• Fit comparison. Unlike the Xoskin bottoms, which have a high rise, these sit on the hips like regular pants and do not squeeze the belly like the Xoskins, making them easier to hide underneath pants. While the Xoskin MAX tights act as my express compression, and the Xoskin MID act as a daily go-to, I usually wear the CEP Recovery 
  • Wear Use recommendations. Tights for three to four hours, one to four times per month, depending on where I am in a training cycle. Thus, they are an integral part of my at-home recovery routine. Additionally, I do not take these along when traveling or camping for races because they are meant for getting on, vegging out, doing nothing, in my opinion. 

3. Sleeves

OS1st QS4 Performance Quad Sleeve ITB Brace, size small (Photo/ Eric Harder)

OS1st QS4 Performance Quad Sleeve ITB Brac

Sometimes we have niggles in the smallest places of our bodies or simply don’t want a total compression experience. That’s where the OS1st QS4 Performance Quad Sleeve ITB Brace, which I wear in size small, comes into play. 

Most runners have experienced tight:

  • Quads
  • Hamstrings
  • IT bands

TIP: Wearing a sleeve as simple as this can decrease associated cramping and alleviate tightness. I notice the difference after a couple hours.

It is most useful in hot weather or while traveling, because it is easy to stow away and doesn’t overheat the body.  

Plantar Fasciitis Sleeves by Airplus

Plantar Fasciitis Sleeves by Airplus

 Plantar fasciitis (PF) sleeves are an essential item in my running tool kit because of my foot health history: 

  • 2013 - postpartum plantar fasciitis and heel spur, right foot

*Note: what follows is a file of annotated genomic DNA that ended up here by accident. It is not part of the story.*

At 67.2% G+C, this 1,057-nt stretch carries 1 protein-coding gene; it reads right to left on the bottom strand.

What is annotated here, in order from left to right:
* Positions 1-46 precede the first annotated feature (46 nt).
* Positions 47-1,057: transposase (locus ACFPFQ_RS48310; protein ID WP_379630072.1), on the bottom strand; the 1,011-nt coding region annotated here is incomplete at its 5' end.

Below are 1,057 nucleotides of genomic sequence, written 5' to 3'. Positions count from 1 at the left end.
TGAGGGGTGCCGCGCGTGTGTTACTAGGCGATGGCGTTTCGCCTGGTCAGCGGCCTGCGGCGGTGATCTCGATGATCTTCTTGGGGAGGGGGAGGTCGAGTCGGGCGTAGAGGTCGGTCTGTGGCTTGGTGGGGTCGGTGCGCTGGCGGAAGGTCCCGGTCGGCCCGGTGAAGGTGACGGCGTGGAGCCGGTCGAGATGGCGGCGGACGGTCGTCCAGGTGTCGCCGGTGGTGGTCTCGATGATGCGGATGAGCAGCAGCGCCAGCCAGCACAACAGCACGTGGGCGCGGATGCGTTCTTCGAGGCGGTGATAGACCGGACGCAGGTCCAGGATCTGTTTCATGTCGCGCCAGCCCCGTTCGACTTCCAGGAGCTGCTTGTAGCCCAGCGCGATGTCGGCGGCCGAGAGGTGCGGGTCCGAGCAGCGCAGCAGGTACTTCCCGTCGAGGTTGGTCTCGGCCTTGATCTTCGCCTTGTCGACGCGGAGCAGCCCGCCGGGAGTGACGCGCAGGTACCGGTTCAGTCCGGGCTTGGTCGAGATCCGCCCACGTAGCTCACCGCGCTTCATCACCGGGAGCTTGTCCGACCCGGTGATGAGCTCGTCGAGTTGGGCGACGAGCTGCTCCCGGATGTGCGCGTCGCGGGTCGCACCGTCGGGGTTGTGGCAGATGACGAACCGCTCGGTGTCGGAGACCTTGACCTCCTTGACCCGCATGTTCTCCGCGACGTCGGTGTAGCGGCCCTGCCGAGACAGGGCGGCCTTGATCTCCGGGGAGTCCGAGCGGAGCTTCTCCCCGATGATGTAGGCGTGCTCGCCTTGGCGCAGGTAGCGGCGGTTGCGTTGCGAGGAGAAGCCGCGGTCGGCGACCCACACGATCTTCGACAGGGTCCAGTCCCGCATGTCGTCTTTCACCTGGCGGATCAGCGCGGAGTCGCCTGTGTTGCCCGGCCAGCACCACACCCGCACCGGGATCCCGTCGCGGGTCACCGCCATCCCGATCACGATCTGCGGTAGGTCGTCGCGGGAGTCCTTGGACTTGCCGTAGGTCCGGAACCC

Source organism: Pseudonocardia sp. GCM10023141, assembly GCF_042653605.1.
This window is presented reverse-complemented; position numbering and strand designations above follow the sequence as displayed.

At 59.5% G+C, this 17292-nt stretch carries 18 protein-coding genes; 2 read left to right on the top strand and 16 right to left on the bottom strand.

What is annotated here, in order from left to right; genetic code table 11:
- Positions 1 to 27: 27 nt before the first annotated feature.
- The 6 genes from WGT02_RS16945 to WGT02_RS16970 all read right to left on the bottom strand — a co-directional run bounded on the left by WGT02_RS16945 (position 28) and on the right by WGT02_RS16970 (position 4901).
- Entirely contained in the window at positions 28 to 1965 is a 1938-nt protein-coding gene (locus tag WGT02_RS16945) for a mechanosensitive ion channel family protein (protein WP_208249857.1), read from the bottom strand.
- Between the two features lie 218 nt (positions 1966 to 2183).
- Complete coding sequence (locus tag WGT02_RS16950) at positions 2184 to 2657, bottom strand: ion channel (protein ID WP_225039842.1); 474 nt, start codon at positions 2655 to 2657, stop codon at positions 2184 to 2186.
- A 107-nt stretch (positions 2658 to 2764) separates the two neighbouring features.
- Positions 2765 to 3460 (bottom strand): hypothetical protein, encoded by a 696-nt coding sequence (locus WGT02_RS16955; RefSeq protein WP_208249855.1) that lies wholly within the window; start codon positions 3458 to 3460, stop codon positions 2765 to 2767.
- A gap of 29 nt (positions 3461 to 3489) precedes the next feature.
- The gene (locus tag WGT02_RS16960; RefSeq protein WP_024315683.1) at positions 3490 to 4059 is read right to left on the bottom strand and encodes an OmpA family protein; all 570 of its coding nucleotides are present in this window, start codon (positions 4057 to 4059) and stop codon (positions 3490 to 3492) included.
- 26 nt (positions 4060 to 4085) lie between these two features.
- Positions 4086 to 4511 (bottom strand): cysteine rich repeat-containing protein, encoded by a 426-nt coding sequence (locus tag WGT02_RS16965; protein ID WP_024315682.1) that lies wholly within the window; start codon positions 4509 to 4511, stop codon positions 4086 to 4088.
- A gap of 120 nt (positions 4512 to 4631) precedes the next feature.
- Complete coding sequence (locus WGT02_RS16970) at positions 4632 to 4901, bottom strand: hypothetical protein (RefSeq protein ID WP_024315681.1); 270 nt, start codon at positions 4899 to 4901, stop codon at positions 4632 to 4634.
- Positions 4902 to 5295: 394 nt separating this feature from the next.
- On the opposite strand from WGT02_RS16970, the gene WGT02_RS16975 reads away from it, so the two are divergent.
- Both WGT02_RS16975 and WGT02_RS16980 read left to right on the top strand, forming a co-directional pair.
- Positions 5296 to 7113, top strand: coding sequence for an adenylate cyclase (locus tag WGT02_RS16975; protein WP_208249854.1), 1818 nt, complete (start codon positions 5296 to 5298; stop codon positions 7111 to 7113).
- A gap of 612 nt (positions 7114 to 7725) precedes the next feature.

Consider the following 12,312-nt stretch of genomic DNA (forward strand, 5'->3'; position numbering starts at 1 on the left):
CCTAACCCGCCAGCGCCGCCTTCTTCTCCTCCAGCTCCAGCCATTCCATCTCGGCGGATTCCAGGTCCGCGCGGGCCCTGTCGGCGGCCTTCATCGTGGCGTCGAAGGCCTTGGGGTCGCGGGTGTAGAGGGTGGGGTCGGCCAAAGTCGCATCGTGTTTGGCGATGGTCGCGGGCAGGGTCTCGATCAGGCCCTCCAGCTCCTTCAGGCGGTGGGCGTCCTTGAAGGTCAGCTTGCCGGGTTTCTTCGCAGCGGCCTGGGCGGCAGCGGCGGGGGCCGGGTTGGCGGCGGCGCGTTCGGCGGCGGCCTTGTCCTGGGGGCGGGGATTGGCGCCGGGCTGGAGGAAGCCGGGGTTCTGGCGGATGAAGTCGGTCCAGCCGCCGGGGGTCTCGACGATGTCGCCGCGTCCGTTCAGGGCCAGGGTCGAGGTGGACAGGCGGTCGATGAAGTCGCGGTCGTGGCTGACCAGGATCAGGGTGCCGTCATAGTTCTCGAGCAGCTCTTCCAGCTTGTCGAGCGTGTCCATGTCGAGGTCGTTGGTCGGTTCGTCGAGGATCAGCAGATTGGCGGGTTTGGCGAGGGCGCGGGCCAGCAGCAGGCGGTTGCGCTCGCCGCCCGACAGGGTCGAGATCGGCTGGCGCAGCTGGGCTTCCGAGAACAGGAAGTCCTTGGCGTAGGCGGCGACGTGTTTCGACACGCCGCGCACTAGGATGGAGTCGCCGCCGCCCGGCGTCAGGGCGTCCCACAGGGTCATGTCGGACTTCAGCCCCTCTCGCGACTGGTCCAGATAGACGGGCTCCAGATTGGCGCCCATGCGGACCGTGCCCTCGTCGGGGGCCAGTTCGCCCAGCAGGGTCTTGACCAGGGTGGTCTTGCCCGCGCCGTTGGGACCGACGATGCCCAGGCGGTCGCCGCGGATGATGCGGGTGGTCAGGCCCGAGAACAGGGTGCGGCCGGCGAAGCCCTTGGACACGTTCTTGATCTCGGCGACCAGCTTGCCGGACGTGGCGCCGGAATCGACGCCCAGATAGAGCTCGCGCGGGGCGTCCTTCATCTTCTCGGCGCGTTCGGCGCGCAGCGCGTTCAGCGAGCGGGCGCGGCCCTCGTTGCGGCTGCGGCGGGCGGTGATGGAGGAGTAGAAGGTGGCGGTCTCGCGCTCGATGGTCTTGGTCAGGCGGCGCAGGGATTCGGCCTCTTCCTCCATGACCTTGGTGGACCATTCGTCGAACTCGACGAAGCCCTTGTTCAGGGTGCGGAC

• 2018 - fractured heel/ fractured heel spur, left foot
  • 2021 - strained adductor hallucis (big toe muscle) and heel spur, right foot

Thus, in an attempt to prevent and heal said issues, I’ve had many plantar fasciitis sleeves over the years, including ones made by:

Here’s why every runner could benefit from PF sleeves, not just the foot-injury prone:

  • They are the easiest and least expensive compression item to have in your arsenal 
  • They are a good way to transition into the world of compression
  • Plantar fasciitis can sneak up on you like the devil, especially when ramping up mileage, and before you know it, you’re incapacitated for weeks - better safe with PF sleeves than sorry without them (you can find them at stores like WalMart)

TIP: I like to wear PF sleeves after hot-weather, summertime runs when I’m going somewhere immediately after the run, because they fit well with open-toed sandals and are a quick, passive recovery to sneak in when life is busy. 

ProCompression Calf Sleeves, size S/M (Photo/ Eric Harder)

ProCompression Calf Sleeves

The ProCompression Calf Sleeves, which I wear in size S/M, come in a wide variety of fun colors and are often on sale, making them inexpensive and also another good place to start when adding compression to your post-run recovery. 

  • Use. I like to wear calf sleeves with low-cut ankle socks for gravel and mountain bike rides on non-running days and after hot-weather runs when I don’t want anything, not even normal socks, covering my feet.

TIP: Much like the IT Band Sleeve and PF sleeves, I always pack calf sleeves when traveling or camping for races so that I can reap the benefits while sitting during a long car ride or flight, while lounging around the campfire or during sightseeing adventures. 

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Brynn Cunningham
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Trail runner, ultrarunner, white water boater, cyclist (mostly MTB), swimmer, backcountry skier, yogi, mom and writer. www.inhaleexhalerun.com